A significant deviation from this (2 to 3 cms) should prompt an ultrasound evaluation to establish twins, triplets, etc..).
Once again, this information is extremely helpful to know as early in the pregnancy as possible.
Furthermore, knowing if the twins are in separate gestational sacs, etc. is crucial for optimal prenatal management.
4. Gender Determination
Though gender determination is exciting for expectant parents (who want to know the gender) this finding can also be clinically useful if there is a sex-linked genetic disorder within the family (ie hemophilia).
Knowing the gender can immediately resolve this concern and help prepare for neonatal management.
As noted above, gender determination in itself can be an exciting revelation as evidenced by the popular gender reveal parties that are now as popular as baby showers.
Though gender can be determined by ultrasound, there is a very small chance the findings could be incorrect.
However, with the level of ultrasound technology and expertise of ultrasonographers, gender determination using screening ultrasounds are now quite accurate.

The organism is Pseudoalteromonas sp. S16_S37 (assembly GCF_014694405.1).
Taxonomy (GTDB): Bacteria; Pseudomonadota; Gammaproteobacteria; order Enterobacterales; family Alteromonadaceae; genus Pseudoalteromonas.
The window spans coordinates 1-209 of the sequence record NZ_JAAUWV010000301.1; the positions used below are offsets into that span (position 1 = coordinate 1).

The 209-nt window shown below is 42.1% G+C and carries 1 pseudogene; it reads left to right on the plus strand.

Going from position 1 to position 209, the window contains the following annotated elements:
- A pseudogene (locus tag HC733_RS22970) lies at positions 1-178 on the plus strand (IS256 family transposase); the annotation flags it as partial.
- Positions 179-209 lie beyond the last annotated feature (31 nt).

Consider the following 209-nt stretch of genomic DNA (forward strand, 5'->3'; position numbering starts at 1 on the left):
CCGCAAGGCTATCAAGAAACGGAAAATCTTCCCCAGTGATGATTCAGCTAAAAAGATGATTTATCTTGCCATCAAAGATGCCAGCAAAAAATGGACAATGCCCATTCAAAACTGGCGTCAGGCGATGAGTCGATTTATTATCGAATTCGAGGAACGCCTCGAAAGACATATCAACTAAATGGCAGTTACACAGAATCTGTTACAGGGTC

The times when an imaging study can pose a problem are when the fetus is not in an optimal position for or if there is excessive fetal activity at the time of the ultrasound.
Usually, your ultrasonographer will be able to tell you their level of certainty based on the quality of the study.
As stated above, in most situations, the findings are quite apparent and often you will be given a picture at the time of the study.
Should genetic testing be required to screen for an inherited disorder, the gender results are far more accurate based on the chromosomes in the amniotic fluid.
5. Fluid Level
An ultrasound is a very useful way to measure the amniotic fluid around your baby. This information can represent different concerns depending on the gestational age of your pregnancy.
The measurement of amniotic fluid is another useful piece of information obtained during screening ultrasounds.